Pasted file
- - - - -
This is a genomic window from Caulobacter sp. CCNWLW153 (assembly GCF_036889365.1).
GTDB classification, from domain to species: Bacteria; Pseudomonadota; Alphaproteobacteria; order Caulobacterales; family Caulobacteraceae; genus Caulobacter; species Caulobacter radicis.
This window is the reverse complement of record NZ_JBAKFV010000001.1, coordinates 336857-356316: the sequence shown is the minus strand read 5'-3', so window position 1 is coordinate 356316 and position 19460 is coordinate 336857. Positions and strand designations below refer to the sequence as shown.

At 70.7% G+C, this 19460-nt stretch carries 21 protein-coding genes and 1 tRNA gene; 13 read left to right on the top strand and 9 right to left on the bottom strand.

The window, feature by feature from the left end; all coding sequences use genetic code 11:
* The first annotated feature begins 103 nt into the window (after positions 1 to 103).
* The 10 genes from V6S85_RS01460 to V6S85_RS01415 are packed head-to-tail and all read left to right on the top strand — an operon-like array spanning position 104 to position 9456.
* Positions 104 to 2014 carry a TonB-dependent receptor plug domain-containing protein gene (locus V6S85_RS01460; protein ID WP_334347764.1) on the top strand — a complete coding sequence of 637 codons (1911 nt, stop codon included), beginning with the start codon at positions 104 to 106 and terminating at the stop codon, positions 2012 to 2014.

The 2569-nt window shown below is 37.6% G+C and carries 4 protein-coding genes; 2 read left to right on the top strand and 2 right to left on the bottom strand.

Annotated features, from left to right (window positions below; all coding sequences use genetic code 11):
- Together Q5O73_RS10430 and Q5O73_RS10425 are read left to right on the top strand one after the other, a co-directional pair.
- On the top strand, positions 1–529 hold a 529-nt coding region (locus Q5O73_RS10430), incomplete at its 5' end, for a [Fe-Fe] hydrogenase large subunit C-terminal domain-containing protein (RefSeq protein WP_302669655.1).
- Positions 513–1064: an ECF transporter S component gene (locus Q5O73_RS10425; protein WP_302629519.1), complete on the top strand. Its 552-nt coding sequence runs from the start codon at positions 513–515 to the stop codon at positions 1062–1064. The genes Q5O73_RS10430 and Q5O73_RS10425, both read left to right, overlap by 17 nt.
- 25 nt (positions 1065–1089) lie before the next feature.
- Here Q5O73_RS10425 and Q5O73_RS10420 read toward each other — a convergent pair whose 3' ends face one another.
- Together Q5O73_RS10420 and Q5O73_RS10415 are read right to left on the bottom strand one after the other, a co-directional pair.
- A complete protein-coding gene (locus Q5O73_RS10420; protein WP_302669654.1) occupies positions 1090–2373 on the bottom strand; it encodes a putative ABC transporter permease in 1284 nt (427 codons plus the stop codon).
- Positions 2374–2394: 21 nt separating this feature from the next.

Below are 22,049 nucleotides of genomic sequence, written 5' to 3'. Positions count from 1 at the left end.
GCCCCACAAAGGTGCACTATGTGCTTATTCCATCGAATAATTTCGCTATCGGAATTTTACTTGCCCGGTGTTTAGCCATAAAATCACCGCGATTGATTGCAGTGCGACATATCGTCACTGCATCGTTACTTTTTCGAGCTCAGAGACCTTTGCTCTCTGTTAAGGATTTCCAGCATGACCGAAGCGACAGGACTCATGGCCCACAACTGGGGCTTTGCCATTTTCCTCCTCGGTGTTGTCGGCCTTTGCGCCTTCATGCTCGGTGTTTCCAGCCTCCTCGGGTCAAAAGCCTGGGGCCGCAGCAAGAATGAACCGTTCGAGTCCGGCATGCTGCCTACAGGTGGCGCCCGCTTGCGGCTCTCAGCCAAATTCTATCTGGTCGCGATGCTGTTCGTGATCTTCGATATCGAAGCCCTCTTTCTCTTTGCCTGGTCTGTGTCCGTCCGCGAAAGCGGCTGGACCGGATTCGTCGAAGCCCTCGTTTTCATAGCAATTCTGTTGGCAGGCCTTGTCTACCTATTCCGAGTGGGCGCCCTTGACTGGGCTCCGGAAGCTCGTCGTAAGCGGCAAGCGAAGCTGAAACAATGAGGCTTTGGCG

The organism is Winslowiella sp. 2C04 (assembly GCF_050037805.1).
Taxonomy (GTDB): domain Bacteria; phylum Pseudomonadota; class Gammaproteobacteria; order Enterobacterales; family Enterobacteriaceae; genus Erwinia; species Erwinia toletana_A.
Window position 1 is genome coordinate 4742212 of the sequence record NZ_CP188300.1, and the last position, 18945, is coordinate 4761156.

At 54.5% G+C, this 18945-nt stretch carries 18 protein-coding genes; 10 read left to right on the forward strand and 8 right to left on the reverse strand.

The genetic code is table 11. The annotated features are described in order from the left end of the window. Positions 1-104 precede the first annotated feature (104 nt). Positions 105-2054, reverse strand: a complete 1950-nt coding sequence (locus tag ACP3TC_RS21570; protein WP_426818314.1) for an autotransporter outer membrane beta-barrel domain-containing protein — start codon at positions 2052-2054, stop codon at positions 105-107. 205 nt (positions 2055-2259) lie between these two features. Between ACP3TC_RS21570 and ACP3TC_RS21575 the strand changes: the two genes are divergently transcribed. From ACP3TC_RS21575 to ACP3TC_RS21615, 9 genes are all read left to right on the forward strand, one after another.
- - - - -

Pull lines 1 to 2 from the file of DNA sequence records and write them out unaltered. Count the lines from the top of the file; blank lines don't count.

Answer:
This is a genomic window from Caulobacter sp. CCNWLW153 (assembly GCF_036889365.1).
GTDB classification, from domain to species: Bacteria; Pseudomonadota; Alphaproteobacteria; order Caulobacterales; family Caulobacteraceae; genus Caulobacter; species Caulobacter radicis.